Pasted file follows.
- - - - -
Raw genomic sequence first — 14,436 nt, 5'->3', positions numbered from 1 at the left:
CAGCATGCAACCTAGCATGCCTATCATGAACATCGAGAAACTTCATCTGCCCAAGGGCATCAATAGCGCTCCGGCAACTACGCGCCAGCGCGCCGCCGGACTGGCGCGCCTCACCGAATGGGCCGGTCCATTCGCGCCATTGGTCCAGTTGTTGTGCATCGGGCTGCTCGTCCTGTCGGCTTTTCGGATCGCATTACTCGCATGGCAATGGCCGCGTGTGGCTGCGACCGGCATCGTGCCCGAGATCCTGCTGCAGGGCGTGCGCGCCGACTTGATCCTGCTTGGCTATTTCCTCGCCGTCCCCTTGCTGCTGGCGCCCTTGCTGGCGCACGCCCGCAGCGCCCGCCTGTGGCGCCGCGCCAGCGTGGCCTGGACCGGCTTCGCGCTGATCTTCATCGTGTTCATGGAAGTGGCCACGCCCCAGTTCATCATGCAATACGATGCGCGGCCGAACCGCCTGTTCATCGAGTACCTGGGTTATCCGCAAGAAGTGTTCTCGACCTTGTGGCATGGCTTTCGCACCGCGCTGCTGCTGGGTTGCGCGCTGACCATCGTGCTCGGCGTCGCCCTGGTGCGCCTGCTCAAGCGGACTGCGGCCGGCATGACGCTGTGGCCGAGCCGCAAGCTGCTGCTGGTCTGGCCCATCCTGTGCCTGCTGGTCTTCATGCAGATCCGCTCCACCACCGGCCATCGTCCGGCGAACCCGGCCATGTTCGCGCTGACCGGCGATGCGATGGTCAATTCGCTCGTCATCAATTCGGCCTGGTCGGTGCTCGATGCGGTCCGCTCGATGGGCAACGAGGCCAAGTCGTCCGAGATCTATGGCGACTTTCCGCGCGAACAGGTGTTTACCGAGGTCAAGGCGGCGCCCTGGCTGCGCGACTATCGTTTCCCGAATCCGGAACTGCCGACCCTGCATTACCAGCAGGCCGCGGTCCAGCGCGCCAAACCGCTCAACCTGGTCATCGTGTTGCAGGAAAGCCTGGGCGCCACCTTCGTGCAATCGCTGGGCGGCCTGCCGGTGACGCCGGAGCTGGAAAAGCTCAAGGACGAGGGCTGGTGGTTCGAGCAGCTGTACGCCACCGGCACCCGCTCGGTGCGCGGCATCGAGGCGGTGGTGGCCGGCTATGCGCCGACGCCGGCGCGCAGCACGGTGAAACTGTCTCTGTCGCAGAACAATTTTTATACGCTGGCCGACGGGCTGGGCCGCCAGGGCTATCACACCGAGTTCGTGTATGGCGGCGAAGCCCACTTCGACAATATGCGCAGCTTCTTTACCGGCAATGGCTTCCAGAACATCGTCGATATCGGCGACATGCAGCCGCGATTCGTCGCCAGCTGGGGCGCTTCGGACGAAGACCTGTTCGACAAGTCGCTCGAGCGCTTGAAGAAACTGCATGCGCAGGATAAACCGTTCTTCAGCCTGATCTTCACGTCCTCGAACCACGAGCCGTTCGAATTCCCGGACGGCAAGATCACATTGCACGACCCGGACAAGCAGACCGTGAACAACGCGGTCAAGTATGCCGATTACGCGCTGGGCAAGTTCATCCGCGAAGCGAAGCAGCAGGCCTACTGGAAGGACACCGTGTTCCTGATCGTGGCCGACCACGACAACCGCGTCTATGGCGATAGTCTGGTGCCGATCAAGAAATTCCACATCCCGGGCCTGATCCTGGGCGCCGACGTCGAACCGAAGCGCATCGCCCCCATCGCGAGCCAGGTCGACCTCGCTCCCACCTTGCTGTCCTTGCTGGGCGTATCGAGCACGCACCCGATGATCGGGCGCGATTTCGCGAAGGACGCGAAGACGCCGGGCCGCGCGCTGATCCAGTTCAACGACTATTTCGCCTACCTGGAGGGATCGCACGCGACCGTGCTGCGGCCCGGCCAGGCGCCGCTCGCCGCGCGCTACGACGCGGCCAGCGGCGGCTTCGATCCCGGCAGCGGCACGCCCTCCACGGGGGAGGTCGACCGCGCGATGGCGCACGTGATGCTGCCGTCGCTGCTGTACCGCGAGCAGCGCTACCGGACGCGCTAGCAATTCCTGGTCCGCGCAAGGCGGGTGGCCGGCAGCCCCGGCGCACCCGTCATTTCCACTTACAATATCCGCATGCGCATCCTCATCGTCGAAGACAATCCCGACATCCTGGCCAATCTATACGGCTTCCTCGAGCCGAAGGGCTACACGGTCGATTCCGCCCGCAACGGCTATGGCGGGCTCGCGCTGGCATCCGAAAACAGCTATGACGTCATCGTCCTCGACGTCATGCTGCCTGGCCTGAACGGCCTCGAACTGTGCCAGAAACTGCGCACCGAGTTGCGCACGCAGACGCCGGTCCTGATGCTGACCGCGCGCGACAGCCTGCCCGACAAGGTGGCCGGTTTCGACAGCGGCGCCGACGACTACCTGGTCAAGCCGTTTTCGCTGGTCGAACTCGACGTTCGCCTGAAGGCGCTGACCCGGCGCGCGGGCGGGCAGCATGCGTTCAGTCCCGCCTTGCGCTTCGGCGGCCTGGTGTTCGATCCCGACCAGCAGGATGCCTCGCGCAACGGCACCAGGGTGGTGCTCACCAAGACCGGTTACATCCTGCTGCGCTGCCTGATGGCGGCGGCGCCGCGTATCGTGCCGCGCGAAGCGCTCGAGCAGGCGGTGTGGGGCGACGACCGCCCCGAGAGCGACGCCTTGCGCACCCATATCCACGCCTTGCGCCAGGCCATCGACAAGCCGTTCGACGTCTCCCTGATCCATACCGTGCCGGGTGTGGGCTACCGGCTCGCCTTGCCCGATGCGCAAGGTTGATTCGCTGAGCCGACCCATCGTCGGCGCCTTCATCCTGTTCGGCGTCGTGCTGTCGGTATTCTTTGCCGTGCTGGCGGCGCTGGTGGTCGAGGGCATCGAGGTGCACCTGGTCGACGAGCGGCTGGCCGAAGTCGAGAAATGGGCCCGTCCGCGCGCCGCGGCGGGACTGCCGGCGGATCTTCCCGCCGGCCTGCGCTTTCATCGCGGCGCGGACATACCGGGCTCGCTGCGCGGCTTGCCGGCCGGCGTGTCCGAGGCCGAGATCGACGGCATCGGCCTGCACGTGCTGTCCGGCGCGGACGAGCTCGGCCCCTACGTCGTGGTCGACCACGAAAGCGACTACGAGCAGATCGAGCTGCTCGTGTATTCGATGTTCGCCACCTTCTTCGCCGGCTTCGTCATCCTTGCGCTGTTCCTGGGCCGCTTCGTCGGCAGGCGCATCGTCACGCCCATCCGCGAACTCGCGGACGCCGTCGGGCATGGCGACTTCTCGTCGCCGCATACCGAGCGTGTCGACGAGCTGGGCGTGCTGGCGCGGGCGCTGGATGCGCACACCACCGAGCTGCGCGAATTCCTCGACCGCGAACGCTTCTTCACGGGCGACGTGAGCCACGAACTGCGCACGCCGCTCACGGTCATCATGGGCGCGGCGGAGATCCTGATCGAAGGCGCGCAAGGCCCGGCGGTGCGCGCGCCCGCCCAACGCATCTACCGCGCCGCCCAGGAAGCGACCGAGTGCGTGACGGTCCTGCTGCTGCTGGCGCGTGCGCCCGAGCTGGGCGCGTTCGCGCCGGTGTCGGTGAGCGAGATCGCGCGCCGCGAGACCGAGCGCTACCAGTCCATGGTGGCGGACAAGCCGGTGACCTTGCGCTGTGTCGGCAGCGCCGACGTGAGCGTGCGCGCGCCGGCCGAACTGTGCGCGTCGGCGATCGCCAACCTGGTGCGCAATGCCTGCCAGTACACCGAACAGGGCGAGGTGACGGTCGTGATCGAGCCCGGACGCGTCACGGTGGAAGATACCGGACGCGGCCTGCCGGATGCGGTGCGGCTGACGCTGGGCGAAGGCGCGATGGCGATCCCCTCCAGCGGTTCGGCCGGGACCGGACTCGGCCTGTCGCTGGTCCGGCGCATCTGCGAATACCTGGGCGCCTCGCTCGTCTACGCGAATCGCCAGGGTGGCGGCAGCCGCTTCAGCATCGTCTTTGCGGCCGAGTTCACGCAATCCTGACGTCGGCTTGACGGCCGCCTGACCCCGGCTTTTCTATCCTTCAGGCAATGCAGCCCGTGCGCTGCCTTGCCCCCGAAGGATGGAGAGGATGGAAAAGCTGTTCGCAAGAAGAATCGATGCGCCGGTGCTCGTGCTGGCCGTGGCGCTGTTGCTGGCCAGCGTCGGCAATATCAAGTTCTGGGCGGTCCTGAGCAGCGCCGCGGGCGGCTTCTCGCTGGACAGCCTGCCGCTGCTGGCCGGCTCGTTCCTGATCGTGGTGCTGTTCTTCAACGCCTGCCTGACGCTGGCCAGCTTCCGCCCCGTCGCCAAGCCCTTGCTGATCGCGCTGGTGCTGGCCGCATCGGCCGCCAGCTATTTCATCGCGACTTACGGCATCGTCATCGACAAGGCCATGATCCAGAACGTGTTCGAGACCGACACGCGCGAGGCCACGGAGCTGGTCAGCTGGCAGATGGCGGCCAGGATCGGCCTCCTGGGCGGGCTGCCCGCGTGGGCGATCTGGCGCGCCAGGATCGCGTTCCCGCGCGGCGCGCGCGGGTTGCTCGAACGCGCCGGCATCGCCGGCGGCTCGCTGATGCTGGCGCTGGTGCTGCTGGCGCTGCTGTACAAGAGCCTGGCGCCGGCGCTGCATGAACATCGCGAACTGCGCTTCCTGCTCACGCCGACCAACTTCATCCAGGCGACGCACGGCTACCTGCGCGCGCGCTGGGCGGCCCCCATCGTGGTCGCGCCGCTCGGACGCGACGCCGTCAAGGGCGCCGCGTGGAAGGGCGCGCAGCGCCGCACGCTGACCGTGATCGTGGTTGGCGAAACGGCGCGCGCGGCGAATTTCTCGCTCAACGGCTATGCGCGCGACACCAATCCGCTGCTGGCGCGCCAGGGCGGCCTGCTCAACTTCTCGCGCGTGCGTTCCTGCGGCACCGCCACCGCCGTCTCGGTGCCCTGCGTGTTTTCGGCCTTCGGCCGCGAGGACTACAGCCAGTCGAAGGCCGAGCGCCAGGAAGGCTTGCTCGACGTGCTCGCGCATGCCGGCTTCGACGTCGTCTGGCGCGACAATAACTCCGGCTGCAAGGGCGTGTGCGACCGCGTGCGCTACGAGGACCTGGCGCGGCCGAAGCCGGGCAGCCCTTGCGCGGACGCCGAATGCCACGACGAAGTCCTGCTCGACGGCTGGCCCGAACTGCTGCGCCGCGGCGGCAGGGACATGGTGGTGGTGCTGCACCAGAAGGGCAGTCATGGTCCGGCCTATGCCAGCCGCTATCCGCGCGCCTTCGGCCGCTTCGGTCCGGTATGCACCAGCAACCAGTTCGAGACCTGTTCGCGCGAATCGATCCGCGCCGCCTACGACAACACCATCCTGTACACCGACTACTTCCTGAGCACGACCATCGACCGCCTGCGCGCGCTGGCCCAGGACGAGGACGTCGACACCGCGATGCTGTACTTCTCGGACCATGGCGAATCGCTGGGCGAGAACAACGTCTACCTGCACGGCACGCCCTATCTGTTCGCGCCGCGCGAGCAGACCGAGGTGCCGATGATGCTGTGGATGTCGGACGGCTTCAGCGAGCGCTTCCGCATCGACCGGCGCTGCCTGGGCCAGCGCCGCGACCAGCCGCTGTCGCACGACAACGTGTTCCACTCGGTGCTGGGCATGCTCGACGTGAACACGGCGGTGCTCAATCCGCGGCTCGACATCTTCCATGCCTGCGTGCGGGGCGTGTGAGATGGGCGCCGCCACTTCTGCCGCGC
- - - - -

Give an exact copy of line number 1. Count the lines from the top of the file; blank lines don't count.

Raw genomic sequence first — 14,436 nt, 5'->3', positions numbered from 1 at the left: